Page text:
Bed J.W. Ford Went on a Horse-Riding Trip at Pitti Uomo 94

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“Reworked classics,” as the beyond-tired menswear cliché goes. At Pitti Uomo, the menswear mecca that is ground zero for Italian tailoring, linen dandyism and street style peacocks, emphasis is placed on the latter, rather than the former. Over the years, Pitti has hosted all sorts of oddball designers — including Rick Owens, Hood By Air, and this year’s headliner, Craig Green — but its business is built around the sprawling tradeshow, where hall after hall is packed with slightly different versions of the same wardrobe pieces men have been wearing for years. Think Italian suits, brown leather shoes and high-spec outerwear.

This year, Pitti invited Shinpei Yamagishi’s Bed J.W. Ford, a brand that as yet remains pretty obscure in the West, to show its SS19 collection to the world. Yamagishi looked to 20th-century equestrian clothing for inspiration, a move that couldn’t be further from the sports-luxe aesthetic that rules the fashion world these days. As the designer explained through his translator, his label celebrates dressing up for the sake of dressing up.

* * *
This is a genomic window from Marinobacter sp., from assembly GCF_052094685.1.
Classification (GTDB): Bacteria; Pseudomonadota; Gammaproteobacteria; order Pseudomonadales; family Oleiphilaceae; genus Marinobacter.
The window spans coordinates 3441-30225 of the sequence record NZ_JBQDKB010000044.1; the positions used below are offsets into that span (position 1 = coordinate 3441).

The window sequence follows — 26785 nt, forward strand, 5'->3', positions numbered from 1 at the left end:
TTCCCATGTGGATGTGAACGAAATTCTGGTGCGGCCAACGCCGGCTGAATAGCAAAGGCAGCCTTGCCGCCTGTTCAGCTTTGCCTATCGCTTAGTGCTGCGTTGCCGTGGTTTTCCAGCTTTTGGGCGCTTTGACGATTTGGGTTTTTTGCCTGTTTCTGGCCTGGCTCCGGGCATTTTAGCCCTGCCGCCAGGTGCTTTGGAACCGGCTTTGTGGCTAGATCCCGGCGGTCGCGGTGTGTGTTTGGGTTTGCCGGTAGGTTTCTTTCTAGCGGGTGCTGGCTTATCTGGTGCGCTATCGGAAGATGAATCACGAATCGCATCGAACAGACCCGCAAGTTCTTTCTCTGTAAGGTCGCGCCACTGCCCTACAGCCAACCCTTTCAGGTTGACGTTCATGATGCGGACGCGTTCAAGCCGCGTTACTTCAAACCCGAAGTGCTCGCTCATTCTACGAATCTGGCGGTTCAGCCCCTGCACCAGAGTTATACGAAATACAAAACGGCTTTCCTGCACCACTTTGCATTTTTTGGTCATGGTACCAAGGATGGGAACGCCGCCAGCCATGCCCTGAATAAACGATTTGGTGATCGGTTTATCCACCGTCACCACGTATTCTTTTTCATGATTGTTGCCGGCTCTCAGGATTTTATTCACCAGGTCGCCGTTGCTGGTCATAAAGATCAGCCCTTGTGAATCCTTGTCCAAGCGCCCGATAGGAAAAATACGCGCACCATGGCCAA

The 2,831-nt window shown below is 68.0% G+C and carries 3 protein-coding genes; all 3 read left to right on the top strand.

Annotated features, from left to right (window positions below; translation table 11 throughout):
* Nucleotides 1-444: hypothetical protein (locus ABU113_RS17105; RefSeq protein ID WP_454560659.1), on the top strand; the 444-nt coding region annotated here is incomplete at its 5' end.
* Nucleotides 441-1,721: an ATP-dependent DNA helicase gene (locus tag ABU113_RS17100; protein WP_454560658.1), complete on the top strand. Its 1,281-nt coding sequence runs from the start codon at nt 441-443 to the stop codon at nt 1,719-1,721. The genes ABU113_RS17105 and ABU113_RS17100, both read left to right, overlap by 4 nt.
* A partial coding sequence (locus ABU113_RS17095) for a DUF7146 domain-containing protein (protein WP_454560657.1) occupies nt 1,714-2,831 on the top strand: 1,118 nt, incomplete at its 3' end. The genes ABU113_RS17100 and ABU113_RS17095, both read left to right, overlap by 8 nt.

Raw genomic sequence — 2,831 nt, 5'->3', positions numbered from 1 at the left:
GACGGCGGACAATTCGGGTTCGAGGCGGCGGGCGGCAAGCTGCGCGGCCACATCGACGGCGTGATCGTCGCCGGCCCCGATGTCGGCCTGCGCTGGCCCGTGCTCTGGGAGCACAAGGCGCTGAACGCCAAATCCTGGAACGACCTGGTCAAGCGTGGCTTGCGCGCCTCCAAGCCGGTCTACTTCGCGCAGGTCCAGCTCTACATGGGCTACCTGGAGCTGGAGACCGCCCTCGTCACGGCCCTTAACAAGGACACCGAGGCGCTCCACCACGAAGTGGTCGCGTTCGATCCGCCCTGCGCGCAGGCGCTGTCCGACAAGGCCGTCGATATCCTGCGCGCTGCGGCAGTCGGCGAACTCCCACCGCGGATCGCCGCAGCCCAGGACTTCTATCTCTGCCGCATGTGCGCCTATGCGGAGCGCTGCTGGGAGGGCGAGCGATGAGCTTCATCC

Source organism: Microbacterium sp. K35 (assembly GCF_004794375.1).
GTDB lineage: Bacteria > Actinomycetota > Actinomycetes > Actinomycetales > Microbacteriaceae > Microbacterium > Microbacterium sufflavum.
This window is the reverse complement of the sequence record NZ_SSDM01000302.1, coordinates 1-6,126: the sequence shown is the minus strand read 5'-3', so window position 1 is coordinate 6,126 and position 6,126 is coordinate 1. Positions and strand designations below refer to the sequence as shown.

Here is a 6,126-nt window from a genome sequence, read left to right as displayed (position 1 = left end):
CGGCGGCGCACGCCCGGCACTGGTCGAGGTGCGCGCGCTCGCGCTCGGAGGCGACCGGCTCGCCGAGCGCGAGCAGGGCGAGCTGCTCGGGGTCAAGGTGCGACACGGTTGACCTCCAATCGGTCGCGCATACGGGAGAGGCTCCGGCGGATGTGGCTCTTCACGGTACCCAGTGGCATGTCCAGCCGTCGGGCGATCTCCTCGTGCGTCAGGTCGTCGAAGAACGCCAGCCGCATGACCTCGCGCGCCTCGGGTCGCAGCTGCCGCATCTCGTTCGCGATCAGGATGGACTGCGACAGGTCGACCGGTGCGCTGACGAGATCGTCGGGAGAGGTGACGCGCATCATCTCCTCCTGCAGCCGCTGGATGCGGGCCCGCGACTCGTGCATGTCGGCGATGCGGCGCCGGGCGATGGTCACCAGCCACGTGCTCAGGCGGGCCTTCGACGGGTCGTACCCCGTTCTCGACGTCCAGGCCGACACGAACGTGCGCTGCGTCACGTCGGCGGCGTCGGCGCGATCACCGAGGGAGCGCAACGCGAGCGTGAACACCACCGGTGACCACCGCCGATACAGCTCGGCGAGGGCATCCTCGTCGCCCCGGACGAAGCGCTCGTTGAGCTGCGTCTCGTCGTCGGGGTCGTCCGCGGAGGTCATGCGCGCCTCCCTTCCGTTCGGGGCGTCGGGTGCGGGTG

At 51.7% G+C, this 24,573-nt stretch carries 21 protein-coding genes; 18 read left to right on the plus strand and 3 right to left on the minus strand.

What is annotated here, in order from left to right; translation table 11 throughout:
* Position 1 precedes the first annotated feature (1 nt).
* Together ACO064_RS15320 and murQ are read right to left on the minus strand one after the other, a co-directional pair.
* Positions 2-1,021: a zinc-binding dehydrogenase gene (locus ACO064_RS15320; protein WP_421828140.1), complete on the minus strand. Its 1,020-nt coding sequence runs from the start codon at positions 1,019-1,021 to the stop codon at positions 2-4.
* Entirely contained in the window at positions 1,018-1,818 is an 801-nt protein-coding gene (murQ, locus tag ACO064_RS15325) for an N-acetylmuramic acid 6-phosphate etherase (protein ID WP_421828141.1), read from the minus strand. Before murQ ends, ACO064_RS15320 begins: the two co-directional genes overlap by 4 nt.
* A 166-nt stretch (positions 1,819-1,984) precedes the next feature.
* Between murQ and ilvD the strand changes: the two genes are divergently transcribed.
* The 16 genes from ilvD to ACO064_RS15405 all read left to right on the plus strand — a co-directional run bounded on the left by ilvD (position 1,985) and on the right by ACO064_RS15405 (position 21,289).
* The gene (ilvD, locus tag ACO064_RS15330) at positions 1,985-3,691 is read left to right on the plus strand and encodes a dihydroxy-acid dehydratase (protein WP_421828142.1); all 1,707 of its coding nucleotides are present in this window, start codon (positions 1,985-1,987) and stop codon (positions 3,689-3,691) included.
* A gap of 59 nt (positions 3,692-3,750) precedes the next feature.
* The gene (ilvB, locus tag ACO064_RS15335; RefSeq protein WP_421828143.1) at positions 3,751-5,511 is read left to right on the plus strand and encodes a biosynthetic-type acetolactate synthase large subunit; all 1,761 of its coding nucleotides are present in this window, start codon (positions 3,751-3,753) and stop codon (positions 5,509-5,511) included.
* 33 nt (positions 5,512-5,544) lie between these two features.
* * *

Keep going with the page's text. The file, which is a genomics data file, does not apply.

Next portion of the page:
After scouring old British shopping catalogues stuffed full of horse-riding clothes, Yamagishi put stirrup pants on the runway (stick that up your athleisure), and enlisted a Kyoto kimono painter to produce some suitably equestrian visuals. Rider’s jackets, forever made with old-timey wools, were reworked with synthetic fabrics, while cuban-heeled Western boots were sliced from the ankle up, ending up like some sort of weirdo cowboy loafer.

Yamagishi wasn’t afraid to play with his pieces — he had outerwear that was cut like a suit jacket, then blown up to overcoat proportions, while straps snaked their way out of blazers and belts were clenched tight round ankles. The event closed with teasers of an adidas collab: a Trefoil-adorned parka, which marched its way down the runway, bringing Yamagishi’s horseriders right up to the here and now.

At an event packed with traditional tailoring, in an industry that’s fawning over the latest streetwear sensations, Bed J.W. Ford’s take on old-school clothing is a breath of fresh air. With work that’s this innovative, Yamagishi truly is doing justice to menswear’s favorite cliché. Long live Bed J.W. Ford and its reworked classics.

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